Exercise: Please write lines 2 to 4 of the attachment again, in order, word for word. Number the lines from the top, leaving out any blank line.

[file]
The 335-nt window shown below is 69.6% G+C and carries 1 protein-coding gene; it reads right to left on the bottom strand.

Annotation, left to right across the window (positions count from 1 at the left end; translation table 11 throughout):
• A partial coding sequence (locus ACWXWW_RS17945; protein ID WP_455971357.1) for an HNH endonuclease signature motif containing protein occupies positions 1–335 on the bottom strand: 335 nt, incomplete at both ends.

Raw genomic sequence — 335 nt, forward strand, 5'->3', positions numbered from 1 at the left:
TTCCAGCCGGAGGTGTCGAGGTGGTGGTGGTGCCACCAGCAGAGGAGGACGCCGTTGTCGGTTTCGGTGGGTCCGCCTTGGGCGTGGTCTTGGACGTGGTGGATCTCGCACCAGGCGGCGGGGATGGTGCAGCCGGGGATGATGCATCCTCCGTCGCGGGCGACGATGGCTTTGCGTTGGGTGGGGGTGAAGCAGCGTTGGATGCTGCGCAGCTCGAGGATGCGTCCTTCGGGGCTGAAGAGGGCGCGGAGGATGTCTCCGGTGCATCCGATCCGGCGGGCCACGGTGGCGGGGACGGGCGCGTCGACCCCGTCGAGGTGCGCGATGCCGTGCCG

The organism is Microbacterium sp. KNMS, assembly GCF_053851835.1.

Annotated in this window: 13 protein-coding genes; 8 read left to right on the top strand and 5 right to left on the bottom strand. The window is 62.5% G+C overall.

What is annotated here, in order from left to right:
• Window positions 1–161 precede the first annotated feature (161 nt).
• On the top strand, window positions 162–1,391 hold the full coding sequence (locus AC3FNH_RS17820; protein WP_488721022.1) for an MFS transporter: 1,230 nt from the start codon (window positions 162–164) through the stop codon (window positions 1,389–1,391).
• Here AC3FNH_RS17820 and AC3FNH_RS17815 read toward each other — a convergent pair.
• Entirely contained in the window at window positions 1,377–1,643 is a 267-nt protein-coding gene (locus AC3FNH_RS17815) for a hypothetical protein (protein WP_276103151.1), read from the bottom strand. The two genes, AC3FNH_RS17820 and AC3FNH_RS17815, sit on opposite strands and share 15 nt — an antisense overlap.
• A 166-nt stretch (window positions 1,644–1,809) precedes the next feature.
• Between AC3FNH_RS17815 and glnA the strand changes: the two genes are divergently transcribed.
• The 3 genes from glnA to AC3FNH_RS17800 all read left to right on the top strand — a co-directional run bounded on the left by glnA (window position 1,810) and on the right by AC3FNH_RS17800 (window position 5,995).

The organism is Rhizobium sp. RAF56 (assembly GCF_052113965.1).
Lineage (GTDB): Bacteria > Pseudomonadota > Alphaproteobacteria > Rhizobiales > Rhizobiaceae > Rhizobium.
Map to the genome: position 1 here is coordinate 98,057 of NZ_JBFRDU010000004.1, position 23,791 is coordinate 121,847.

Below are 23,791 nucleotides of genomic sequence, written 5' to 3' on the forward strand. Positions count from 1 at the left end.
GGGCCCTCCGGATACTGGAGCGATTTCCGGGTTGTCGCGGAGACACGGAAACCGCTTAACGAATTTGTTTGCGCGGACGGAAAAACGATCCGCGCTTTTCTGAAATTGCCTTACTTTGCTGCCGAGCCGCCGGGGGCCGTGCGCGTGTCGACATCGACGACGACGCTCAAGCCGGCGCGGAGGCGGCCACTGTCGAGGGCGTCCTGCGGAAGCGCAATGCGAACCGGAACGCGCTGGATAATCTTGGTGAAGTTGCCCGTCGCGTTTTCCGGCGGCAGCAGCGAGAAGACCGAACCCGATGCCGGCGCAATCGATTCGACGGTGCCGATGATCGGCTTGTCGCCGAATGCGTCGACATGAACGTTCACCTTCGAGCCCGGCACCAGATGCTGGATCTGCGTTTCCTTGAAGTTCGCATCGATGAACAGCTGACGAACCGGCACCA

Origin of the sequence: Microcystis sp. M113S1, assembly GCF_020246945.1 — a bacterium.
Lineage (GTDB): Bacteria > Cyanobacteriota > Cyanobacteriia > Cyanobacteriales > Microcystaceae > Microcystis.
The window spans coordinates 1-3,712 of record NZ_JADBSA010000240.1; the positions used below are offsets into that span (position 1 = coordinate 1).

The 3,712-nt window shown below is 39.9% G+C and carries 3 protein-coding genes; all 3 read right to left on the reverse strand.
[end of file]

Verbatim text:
Annotation, left to right across the window (positions count from 1 at the left end; translation table 11 throughout):
• A partial coding sequence (locus ACWXWW_RS17945; protein ID WP_455971357.1) for an HNH endonuclease signature motif containing protein occupies positions 1–335 on the bottom strand: 335 nt, incomplete at both ends.

Raw genomic sequence — 335 nt, forward strand, 5'->3', positions numbered from 1 at the left: